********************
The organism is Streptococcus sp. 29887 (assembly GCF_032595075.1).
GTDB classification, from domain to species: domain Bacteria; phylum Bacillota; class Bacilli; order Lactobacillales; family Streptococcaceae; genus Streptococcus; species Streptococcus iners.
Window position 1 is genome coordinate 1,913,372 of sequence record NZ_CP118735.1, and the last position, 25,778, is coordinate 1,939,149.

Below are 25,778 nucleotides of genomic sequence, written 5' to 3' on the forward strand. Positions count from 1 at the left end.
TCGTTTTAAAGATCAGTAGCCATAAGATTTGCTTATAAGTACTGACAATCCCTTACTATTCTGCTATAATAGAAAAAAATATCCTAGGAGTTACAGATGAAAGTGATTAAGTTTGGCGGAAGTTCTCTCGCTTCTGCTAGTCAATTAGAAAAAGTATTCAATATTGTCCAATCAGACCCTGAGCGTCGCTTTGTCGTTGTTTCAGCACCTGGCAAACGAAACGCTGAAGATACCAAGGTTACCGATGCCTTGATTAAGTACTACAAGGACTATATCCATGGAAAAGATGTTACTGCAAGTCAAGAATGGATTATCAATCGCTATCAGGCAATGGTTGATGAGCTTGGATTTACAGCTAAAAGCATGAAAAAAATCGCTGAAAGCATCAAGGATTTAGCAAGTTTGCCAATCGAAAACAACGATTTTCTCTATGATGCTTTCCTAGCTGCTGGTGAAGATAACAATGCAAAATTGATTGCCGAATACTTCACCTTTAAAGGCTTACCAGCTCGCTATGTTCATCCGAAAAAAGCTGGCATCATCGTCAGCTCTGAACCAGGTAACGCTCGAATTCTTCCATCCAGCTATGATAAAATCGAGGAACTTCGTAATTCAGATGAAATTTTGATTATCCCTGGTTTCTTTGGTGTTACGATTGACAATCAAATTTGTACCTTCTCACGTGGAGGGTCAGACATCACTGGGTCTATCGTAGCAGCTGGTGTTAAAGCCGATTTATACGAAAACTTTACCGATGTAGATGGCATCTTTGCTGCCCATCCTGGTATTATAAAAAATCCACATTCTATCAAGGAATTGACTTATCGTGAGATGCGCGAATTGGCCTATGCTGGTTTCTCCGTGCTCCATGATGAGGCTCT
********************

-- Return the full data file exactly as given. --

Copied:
The organism is Streptococcus sp. 29887 (assembly GCF_032595075.1).
GTDB classification, from domain to species: domain Bacteria; phylum Bacillota; class Bacilli; order Lactobacillales; family Streptococcaceae; genus Streptococcus; species Streptococcus iners.
Window position 1 is genome coordinate 1,913,372 of sequence record NZ_CP118735.1, and the last position, 25,778, is coordinate 1,939,149.

Below are 25,778 nucleotides of genomic sequence, written 5' to 3' on the forward strand. Positions count from 1 at the left end.
TCGTTTTAAAGATCAGTAGCCATAAGATTTGCTTATAAGTACTGACAATCCCTTACTATTCTGCTATAATAGAAAAAAATATCCTAGGAGTTACAGATGAAAGTGATTAAGTTTGGCGGAAGTTCTCTCGCTTCTGCTAGTCAATTAGAAAAAGTATTCAATATTGTCCAATCAGACCCTGAGCGTCGCTTTGTCGTTGTTTCAGCACCTGGCAAACGAAACGCTGAAGATACCAAGGTTACCGATGCCTTGATTAAGTACTACAAGGACTATATCCATGGAAAAGATGTTACTGCAAGTCAAGAATGGATTATCAATCGCTATCAGGCAATGGTTGATGAGCTTGGATTTACAGCTAAAAGCATGAAAAAAATCGCTGAAAGCATCAAGGATTTAGCAAGTTTGCCAATCGAAAACAACGATTTTCTCTATGATGCTTTCCTAGCTGCTGGTGAAGATAACAATGCAAAATTGATTGCCGAATACTTCACCTTTAAAGGCTTACCAGCTCGCTATGTTCATCCGAAAAAAGCTGGCATCATCGTCAGCTCTGAACCAGGTAACGCTCGAATTCTTCCATCCAGCTATGATAAAATCGAGGAACTTCGTAATTCAGATGAAATTTTGATTATCCCTGGTTTCTTTGGTGTTACGATTGACAATCAAATTTGTACCTTCTCACGTGGAGGGTCAGACATCACTGGGTCTATCGTAGCAGCTGGTGTTAAAGCCGATTTATACGAAAACTTTACCGATGTAGATGGCATCTTTGCTGCCCATCCTGGTATTATAAAAAATCCACATTCTATCAAGGAATTGACTTATCGTGAGATGCGCGAATTGGCCTATGCTGGTTTCTCCGTGCTCCATGATGAGGCTCT